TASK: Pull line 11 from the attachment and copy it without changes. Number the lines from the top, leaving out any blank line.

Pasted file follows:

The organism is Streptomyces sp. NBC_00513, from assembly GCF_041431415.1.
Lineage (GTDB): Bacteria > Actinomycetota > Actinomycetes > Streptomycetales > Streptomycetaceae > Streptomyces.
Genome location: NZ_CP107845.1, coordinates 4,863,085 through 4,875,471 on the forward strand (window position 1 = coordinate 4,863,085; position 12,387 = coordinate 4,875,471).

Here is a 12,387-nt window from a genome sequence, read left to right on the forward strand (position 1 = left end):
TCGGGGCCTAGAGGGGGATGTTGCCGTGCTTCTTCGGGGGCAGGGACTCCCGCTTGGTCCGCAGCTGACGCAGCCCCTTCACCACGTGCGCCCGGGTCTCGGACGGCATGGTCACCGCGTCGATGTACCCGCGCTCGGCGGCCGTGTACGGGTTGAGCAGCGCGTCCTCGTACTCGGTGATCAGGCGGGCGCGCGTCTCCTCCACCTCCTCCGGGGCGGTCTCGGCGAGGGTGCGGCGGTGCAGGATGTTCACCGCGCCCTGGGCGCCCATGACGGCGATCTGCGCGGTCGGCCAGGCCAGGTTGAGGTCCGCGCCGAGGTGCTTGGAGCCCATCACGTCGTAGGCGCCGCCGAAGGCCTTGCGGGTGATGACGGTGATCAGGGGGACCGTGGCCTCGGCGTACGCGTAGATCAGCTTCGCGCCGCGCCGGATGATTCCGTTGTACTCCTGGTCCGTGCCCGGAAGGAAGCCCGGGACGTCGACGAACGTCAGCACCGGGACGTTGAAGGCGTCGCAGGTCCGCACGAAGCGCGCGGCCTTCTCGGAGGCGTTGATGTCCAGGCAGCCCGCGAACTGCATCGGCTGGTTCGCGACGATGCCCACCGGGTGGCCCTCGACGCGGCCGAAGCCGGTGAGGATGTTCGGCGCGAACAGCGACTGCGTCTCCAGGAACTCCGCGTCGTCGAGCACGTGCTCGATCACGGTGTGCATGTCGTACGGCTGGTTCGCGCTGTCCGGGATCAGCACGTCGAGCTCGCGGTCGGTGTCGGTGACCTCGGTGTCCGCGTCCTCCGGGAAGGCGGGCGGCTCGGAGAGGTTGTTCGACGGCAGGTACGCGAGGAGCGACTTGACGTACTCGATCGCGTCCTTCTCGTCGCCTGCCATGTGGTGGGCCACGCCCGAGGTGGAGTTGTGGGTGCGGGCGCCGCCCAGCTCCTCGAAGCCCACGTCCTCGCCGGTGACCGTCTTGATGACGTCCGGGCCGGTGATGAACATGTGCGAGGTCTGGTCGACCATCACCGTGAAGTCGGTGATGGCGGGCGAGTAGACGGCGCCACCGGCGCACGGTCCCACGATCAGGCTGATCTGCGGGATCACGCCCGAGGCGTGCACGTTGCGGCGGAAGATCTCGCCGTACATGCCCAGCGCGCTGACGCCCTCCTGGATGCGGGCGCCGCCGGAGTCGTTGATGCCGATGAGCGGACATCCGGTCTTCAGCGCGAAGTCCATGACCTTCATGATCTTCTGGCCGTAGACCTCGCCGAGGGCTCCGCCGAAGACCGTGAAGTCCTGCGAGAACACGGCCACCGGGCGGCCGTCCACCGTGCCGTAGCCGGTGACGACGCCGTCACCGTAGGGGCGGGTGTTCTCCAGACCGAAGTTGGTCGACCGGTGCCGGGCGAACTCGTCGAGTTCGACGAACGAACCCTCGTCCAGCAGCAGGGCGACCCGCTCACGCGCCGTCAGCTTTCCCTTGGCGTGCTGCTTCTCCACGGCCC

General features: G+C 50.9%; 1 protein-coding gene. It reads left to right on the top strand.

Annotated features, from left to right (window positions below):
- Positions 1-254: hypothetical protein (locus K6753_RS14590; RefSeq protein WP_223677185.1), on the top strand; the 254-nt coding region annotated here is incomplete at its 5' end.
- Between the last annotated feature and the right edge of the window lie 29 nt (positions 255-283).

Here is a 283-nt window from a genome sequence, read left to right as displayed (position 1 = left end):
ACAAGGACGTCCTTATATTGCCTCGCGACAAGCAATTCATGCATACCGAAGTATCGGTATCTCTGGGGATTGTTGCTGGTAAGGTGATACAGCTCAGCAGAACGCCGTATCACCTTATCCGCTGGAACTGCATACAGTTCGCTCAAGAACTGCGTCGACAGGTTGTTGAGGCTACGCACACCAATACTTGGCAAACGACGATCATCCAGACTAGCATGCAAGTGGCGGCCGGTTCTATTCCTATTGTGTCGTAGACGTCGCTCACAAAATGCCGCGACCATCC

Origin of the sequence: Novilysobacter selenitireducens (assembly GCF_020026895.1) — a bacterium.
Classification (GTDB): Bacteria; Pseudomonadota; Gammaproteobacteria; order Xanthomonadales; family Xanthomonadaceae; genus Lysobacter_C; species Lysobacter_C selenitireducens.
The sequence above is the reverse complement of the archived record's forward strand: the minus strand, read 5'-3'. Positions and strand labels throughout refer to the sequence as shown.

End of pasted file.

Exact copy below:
ACAAGGACGTCCTTATATTGCCTCGCGACAAGCAATTCATGCATACCGAAGTATCGGTATCTCTGGGGATTGTTGCTGGTAAGGTGATACAGCTCAGCAGAACGCCGTATCACCTTATCCGCTGGAACTGCATACAGTTCGCTCAAGAACTGCGTCGACAGGTTGTTGAGGCTACGCACACCAATACTTGGCAAACGACGATCATCCAGACTAGCATGCAAGTGGCGGCCGGTTCTATTCCTATTGTGTCGTAGACGTCGCTCACAAAATGCCGCGACCATCC